The Maritime History of the Great Lakes
British Whig (Kingston, ON), 3 Oct 1892

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The schr. B.W. Folger was relieved of one of her jibs in the wind a few days ago.

Harbor master McCammon found a float in the harbor, near Fort Henry, this morning.

C. Smith, second mate of the schr. B.W. Folger, is unable to be on duty because of sickness.

The schrs. Laura and Clara Youell are loading coal at Sodus Point, and the barge H.B. cleared from there with 950 tons of coal for Prescott.

Capt. Shaw, of the schr. Fleetwing, says that he had a pleasant trip over from Oswego this morning. The big blow sprung up just as he got inside the gap.

The prop. Algonquin is being towed down from Port Dalhousie. She lost her rudder during the recent storm. She has 70,000 bushels of wheat for the M.T. Co.

Michael McMahon, now a sailor on the schr. B.W. Folger, but formerly a shoemaker, has this tale to tell: "I know my end, I know my 'awl,' and I'm now preparing my 'sole' for the 'last.' "

Clearances: schr. Annie Minnes, Deseronto, light, to load for Oswego; tug Active, Fair Haven, three barges to load coal for Montreal; tug Glide, Montreal, light; tug Bronson, Montreal, six barges.

Arrivals: schr. Annie Falconer, Oswego, coal; schr. Restless, Consecon, peas; schr. Pilot, Napanee, peas; sloop Maggie L., Napanee, oats; schr. Fleetwing, Charlotte, coal for spile dock; schr. Hanlan, Oswego, coal.

During the recent storm the schr. Burton was just outside the Ducks when the squall struck her and carried away the standing jib. She was obliged to run back to the gap, and was from Saturday till Thursday making Sodus Point.

The schrs. Glenora and Minnedosa, in tow of the tug Walker, are at present on Lake Huron en route for Duluth to load wheat for Kingston. The schrs. Gaskin and Kildonan are being towed by the Thompson and are now on Lake Erie. They are bound for Chicago and will load corn.

James Bourdeau returned from St. Johns, N.B., today. He was one of the men engaged to take Connolly's dredge St. Joseph from Kingston to that place and says that if he was given the entire outfit he would not again take the trip. The voyage occupied six weeks time and rough weather was experienced. When lying at Quebec Bourdeau was advised by several old sailors not to take the trip. They said his life was not worth a straw if he went down to the coast on such a craft. When near Gaspe the scows broke loose from the tow and the tug Storm King which had been despatched from St. John to meet the dredge went in pursuit and after a tedious run secured the scows. The tug Beaver had the dredge in tow at the time. She had taken charge at Quebec. The distance covered was about 1,500 miles and Bourdeau says that if very rough weather had been experienced the probabilities are that he would not have been left to tell the tale.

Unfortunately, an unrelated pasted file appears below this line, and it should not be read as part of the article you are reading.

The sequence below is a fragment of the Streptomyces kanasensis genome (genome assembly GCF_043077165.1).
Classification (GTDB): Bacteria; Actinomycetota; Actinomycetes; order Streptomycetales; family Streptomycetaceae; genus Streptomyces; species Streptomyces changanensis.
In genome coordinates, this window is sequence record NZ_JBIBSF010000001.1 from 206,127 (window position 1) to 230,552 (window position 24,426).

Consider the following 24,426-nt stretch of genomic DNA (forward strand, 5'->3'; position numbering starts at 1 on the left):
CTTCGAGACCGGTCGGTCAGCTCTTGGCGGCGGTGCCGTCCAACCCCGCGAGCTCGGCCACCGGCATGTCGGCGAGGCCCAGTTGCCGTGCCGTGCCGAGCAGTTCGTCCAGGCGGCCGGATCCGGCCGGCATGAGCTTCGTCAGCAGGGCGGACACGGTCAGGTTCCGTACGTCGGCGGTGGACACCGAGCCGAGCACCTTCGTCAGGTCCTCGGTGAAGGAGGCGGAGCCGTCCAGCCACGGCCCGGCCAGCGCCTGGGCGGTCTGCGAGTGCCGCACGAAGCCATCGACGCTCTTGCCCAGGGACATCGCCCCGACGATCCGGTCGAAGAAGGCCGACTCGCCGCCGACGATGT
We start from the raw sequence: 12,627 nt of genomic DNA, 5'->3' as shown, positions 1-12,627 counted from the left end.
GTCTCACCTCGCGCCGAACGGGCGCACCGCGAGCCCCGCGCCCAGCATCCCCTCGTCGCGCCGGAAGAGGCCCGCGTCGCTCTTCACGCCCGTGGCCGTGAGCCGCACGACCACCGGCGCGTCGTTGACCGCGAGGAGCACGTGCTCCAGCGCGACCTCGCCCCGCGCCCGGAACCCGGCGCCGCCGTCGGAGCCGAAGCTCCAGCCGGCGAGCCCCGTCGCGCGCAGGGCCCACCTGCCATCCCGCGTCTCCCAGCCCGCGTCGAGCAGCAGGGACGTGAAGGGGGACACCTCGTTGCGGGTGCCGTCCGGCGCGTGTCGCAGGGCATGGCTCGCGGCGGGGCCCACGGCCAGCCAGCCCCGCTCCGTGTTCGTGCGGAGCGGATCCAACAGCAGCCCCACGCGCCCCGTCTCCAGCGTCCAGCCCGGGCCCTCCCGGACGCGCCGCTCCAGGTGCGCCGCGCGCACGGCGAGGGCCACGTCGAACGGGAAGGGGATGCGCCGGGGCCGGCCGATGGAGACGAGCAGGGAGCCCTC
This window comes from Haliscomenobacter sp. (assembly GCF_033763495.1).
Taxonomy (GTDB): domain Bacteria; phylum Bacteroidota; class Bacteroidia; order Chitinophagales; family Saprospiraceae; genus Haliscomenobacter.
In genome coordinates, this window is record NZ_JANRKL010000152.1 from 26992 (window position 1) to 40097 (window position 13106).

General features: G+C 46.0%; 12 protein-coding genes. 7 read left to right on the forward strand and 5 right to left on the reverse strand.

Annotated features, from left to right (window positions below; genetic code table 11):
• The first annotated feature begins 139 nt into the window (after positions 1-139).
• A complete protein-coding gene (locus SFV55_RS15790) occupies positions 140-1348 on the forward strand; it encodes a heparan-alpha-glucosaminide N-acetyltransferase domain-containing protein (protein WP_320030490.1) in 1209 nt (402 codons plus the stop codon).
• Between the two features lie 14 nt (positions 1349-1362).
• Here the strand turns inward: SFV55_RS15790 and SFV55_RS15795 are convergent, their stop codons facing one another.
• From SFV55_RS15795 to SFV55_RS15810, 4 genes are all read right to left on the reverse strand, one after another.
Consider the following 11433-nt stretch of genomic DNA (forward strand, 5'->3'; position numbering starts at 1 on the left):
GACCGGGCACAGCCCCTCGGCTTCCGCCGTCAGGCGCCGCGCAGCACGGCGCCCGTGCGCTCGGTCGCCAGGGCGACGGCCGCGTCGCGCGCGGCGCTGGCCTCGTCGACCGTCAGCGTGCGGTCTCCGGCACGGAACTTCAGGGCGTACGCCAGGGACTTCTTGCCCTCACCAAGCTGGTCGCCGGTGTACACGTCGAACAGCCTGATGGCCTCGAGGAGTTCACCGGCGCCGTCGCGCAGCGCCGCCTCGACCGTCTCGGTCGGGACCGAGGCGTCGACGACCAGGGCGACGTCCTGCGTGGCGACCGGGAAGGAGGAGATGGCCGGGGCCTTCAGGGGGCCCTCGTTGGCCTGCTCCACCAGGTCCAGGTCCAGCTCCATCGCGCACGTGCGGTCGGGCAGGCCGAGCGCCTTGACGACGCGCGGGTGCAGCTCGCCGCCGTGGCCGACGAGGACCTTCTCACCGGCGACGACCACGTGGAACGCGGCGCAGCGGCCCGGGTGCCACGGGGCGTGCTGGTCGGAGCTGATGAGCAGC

Ottawa, Oct. 3rd - The United States government has informed the government that it cannot agree to enter into a reciprocity arrangement with Canada, regarding wrecking and towing as provided in the bill passed by the dominion parliament last session. The bill passed by congress, providing for reciprocity with Canada in wrecking and towing, extended the operation of Canadian vessels to wrecking and towing in canals, as well as in waters of the United States, along the St. Lawrence and great lakes. Secretary Foster now holds that until Canada has agreed to admit United States vessels to the same privileges in Canadian canals, as well as in Canadian waters along the border, the government of the United States will have to decline entering into any reciprocal wrecking and towing arrangement.

p.4 Runs Ashore On Her First Trip - Hamilton, Oct. 3rd - The new steamer Arabian, which left here last Saturday light for Duluth, went hard aground yesterday on the American side of the St. Clair River below Algonac, Michigan. Captain Fairgrieve received a telegram from Captain Chestnut saying that the tug Howard had been sent from Port Huron to her assistance and he expected to have her off by this morning. The Arabian is on her first trip and the mishap is consequently considered doubly unfortunate by the superstitious sailormen.

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3 Oct 1892
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  • Ontario, Canada
    Latitude: 44.22976 Longitude: -76.48098
Rick Neilson
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pd [more details]
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Public domain: Copyright has expired according to the applicable Canadian or American laws. No restrictions on use.
Maritime History of the Great Lakes
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British Whig (Kingston, ON), 3 Oct 1892